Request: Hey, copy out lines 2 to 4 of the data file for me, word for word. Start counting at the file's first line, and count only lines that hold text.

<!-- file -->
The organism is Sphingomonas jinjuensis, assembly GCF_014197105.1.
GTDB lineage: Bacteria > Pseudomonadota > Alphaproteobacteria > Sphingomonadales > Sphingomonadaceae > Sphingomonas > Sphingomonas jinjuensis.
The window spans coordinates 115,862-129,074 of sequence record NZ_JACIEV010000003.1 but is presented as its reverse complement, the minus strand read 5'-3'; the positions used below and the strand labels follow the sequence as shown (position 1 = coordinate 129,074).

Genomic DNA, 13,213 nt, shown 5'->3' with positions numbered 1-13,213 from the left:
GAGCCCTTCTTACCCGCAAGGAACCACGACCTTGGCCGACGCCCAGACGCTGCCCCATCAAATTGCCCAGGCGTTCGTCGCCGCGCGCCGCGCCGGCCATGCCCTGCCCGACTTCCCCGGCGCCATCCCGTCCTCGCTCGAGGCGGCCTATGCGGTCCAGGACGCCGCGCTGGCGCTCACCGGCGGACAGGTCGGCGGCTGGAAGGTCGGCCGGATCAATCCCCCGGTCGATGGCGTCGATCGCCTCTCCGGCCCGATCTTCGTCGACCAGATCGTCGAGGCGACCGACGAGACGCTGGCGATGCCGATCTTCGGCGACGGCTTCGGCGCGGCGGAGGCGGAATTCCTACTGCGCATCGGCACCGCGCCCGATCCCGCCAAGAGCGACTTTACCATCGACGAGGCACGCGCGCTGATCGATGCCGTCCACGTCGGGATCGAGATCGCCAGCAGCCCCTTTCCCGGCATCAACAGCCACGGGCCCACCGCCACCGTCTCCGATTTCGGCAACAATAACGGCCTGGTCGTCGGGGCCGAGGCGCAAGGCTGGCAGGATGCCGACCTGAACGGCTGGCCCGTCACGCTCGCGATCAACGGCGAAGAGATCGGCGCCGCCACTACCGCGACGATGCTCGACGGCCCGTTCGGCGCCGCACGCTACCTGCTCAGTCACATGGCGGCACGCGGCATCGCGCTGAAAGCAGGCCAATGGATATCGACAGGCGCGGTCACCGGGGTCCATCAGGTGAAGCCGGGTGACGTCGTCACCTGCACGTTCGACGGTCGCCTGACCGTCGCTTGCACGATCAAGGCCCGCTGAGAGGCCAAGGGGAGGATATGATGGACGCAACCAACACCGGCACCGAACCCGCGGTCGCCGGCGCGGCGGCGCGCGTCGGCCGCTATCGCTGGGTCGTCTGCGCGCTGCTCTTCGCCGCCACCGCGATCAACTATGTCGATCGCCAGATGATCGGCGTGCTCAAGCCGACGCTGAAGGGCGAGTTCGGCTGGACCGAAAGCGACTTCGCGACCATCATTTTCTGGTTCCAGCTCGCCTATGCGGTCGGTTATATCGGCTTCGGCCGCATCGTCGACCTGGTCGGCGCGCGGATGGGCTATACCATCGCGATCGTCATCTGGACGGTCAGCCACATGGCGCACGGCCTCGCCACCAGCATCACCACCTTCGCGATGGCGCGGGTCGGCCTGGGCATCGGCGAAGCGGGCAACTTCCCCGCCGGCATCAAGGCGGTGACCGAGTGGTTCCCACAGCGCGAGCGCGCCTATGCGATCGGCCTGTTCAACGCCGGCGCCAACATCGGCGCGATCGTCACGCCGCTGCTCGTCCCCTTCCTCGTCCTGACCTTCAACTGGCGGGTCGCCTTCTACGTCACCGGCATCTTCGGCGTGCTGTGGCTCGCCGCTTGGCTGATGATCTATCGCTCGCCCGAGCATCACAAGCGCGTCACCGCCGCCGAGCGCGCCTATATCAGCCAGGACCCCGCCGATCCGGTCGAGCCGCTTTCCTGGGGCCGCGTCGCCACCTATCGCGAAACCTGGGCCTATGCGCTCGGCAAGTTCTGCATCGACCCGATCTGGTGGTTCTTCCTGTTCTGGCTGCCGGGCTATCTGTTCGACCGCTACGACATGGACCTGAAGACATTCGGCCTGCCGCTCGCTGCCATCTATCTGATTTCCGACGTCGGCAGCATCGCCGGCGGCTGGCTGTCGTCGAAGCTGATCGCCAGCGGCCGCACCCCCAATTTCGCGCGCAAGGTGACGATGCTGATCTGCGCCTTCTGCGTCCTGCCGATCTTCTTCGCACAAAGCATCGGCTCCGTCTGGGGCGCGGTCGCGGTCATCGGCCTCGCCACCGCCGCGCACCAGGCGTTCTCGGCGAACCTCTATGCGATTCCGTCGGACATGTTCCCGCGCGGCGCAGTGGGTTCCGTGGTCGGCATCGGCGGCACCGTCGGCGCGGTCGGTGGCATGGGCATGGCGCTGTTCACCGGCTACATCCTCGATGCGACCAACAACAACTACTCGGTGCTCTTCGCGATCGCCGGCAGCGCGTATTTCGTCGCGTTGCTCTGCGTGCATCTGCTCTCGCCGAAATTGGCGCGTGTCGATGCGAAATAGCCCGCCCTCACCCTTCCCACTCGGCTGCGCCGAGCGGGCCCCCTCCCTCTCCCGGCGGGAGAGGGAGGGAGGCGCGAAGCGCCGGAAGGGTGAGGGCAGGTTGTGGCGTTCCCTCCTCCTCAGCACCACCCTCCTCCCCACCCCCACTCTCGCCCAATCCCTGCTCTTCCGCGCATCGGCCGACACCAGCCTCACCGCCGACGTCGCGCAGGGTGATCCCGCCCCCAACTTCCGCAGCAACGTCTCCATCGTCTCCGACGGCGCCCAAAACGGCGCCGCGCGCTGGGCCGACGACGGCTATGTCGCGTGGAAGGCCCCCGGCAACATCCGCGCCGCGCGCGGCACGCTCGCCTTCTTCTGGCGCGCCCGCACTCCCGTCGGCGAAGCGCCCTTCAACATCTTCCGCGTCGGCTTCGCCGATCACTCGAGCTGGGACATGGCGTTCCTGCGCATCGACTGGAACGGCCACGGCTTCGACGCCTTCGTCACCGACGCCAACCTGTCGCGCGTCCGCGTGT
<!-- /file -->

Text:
GTDB lineage: Bacteria > Pseudomonadota > Alphaproteobacteria > Sphingomonadales > Sphingomonadaceae > Sphingomonas > Sphingomonas jinjuensis.
The window spans coordinates 115,862-129,074 of sequence record NZ_JACIEV010000003.1 but is presented as its reverse complement, the minus strand read 5'-3'; the positions used below and the strand labels follow the sequence as shown (position 1 = coordinate 129,074).

Genomic DNA, 13,213 nt, shown 5'->3' with positions numbered 1-13,213 from the left: